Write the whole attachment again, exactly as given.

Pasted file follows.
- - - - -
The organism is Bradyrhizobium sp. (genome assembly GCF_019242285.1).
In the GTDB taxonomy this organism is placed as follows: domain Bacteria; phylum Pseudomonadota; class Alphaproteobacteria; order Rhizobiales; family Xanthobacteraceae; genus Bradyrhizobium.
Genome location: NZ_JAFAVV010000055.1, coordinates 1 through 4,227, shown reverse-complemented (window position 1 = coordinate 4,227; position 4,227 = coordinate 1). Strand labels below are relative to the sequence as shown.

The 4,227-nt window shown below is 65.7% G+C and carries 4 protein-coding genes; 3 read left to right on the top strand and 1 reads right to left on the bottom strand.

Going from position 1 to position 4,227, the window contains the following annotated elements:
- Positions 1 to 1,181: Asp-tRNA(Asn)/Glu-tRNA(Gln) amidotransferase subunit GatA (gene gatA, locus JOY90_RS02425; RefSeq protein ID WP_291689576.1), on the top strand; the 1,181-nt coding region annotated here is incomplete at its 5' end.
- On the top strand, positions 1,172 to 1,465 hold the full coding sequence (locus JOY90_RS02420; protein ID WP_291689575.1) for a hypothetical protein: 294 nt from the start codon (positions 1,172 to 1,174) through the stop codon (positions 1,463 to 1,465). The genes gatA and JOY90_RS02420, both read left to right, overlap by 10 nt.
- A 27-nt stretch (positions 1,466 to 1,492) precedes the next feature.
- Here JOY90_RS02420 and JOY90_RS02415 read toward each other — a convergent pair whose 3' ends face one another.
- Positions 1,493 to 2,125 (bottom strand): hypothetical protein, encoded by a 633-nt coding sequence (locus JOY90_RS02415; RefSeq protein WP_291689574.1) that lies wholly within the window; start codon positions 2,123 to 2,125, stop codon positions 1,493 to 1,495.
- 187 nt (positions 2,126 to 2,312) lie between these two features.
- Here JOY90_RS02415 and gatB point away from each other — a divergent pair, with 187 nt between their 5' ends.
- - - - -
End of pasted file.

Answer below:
The organism is Bradyrhizobium sp. (genome assembly GCF_019242285.1).
In the GTDB taxonomy this organism is placed as follows: domain Bacteria; phylum Pseudomonadota; class Alphaproteobacteria; order Rhizobiales; family Xanthobacteraceae; genus Bradyrhizobium.
Genome location: NZ_JAFAVV010000055.1, coordinates 1 through 4,227, shown reverse-complemented (window position 1 = coordinate 4,227; position 4,227 = coordinate 1). Strand labels below are relative to the sequence as shown.

The 4,227-nt window shown below is 65.7% G+C and carries 4 protein-coding genes; 3 read left to right on the top strand and 1 reads right to left on the bottom strand.

Going from position 1 to position 4,227, the window contains the following annotated elements:
- Positions 1 to 1,181: Asp-tRNA(Asn)/Glu-tRNA(Gln) amidotransferase subunit GatA (gene gatA, locus JOY90_RS02425; RefSeq protein ID WP_291689576.1), on the top strand; the 1,181-nt coding region annotated here is incomplete at its 5' end.
- On the top strand, positions 1,172 to 1,465 hold the full coding sequence (locus JOY90_RS02420; protein ID WP_291689575.1) for a hypothetical protein: 294 nt from the start codon (positions 1,172 to 1,174) through the stop codon (positions 1,463 to 1,465). The genes gatA and JOY90_RS02420, both read left to right, overlap by 10 nt.
- A 27-nt stretch (positions 1,466 to 1,492) precedes the next feature.
- Here JOY90_RS02420 and JOY90_RS02415 read toward each other — a convergent pair whose 3' ends face one another.
- Positions 1,493 to 2,125 (bottom strand): hypothetical protein, encoded by a 633-nt coding sequence (locus JOY90_RS02415; RefSeq protein WP_291689574.1) that lies wholly within the window; start codon positions 2,123 to 2,125, stop codon positions 1,493 to 1,495.
- 187 nt (positions 2,126 to 2,312) lie between these two features.
- Here JOY90_RS02415 and gatB point away from each other — a divergent pair, with 187 nt between their 5' ends.